There are no second chances with heavy machinery says WorkSafe after the recent sentencing of Easton Agriculture Limited in Palmerston North District Court
The sentencing follows the death of a worker in August 2016 after he became trapped in a potato harvester on a farm in Shannon.
The worker had been employed by the defendant for more than 30 years and was familiar with the machine he was operating.
WorkSafe’s investigation found that the machine had no guarding over a nip point between exposed rollers on the machine, that Easton Agriculture had no lone worker policy in place and did not have a standard operating procedure for the safe operation of the machine. Guarding could have saved the worker’s life.
WorkSafe Deputy General Manager, Investigations and Specialist Services, Simon Humphries says “this fatality is a sombre reminder that some of the machines we work with have the potential to kill us.
“When it comes to big pieces of machinery, there are no second chances. Limbs and lives are lost.”
It’s a new year, Humphries notes. “Take stock of your machines and the risks associated with them and spend the time to mitigate those risks – so that if you or your workers make a mistake – you just might have saved a life”.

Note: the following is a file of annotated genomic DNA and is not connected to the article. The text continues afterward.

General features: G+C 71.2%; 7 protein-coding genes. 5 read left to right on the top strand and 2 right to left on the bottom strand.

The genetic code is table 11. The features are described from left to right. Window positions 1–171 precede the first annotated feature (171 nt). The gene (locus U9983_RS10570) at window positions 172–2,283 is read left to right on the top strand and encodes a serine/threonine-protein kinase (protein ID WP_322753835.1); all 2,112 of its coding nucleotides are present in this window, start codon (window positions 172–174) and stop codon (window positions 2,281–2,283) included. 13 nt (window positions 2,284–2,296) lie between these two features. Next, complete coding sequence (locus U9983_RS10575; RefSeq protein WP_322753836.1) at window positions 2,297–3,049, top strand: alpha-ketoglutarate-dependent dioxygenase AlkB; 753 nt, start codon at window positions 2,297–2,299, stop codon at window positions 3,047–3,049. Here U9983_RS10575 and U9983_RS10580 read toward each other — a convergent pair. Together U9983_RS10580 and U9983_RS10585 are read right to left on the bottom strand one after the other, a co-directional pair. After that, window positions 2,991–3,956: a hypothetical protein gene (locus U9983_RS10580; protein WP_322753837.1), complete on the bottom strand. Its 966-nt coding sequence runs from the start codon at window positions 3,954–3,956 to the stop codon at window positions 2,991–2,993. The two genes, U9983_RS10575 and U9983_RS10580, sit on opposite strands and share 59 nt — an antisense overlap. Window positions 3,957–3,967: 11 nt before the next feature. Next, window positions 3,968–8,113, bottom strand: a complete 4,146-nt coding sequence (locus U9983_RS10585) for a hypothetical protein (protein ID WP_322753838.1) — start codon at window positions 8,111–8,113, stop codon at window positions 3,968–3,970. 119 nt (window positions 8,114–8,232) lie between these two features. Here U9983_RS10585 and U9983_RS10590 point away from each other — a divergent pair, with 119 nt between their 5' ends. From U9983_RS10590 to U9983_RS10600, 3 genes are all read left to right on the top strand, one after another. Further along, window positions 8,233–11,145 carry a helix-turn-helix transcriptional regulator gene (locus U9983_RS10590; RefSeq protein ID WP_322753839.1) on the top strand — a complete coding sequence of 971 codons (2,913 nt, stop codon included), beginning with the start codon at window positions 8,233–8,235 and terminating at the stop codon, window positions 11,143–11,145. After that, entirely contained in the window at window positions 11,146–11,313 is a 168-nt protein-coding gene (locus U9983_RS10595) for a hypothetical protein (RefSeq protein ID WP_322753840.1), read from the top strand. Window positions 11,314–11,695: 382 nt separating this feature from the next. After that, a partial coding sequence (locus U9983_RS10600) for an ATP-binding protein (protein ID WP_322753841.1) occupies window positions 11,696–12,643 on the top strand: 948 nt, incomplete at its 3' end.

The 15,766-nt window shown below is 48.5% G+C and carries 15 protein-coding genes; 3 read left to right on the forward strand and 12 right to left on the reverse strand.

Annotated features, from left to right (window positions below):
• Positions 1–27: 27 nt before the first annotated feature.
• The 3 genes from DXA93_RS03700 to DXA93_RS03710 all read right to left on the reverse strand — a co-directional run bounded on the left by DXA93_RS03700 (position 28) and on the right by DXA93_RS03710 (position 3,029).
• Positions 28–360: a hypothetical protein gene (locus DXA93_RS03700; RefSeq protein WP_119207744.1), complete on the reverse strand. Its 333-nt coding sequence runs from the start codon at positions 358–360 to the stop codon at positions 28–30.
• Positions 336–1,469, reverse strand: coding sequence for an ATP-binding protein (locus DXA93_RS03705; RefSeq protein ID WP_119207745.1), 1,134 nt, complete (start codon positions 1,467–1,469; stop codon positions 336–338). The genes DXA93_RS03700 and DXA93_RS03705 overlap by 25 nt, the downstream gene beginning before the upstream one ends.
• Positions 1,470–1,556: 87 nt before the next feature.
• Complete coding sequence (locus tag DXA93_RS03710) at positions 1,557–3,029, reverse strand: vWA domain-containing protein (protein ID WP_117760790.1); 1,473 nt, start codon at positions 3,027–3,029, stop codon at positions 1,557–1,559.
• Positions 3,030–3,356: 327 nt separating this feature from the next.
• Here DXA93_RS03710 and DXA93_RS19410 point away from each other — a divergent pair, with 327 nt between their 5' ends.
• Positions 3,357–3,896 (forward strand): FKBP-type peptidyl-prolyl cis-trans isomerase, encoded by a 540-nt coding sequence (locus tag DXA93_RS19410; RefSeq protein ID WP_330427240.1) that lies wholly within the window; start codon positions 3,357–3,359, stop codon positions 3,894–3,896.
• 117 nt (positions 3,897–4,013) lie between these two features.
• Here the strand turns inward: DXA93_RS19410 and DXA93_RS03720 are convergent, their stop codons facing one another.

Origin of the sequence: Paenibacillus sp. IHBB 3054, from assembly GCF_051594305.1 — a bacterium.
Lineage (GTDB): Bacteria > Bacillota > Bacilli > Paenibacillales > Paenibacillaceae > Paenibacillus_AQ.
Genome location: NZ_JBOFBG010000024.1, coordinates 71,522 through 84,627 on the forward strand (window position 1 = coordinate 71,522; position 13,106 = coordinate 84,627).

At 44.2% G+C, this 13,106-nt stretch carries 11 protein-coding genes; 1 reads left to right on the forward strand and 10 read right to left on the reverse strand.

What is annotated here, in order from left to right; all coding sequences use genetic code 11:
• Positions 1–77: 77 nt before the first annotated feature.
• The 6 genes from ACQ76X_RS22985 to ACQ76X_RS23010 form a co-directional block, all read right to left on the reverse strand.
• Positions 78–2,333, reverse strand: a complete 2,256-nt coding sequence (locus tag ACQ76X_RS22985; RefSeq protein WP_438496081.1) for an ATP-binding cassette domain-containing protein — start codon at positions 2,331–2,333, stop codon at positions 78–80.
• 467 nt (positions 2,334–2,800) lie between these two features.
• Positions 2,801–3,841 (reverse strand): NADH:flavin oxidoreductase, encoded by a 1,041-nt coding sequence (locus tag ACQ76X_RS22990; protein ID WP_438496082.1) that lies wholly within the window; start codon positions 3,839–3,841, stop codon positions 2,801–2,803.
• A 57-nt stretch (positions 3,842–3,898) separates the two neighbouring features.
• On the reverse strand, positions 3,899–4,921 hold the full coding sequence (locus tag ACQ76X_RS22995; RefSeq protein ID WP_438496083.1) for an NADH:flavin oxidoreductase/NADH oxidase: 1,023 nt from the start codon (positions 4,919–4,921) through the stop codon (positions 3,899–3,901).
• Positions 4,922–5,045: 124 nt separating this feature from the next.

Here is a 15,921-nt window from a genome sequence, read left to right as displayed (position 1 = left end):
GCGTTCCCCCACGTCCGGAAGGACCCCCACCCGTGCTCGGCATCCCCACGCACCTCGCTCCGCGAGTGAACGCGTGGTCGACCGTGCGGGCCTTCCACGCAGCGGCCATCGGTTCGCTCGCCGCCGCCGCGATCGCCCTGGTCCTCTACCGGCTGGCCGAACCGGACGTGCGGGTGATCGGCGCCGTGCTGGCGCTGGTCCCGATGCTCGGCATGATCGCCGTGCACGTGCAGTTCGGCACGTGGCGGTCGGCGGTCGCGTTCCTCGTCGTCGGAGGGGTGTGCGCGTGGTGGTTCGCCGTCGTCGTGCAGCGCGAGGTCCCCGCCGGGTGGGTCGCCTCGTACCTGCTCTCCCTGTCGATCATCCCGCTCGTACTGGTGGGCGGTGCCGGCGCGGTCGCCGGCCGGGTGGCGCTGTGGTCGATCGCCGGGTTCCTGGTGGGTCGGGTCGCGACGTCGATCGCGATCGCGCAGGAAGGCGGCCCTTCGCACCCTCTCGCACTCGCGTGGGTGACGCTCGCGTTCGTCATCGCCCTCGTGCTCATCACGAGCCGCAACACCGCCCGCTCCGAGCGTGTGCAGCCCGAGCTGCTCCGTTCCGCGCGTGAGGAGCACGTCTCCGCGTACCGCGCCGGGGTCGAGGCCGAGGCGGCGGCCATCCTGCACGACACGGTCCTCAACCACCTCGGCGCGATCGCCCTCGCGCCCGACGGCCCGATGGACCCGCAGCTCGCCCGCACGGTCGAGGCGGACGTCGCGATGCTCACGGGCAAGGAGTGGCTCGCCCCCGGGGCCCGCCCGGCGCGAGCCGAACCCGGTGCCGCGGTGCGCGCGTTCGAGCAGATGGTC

For reasons that cannot be published no fine could be imposed, although the court said had a fine been available, it would have been $330,000.
$85,000 in reparation to the victim’s family was ordered and payable, and a further $3,500 in costs was ordered and payable.
Easton Agriculture Limited was charged under sections 36(1)(a), 48(1) and (2)(c) of the Health and Safety at Work Act 2015:
“Being a PCBU, failed to ensure, so far as was reasonably practicable, the health and safety of workers who worked for the PCBU, while the workers were at work in the business of undertaking.”
The maximum penalty is a fine not exceeding $1,500,000.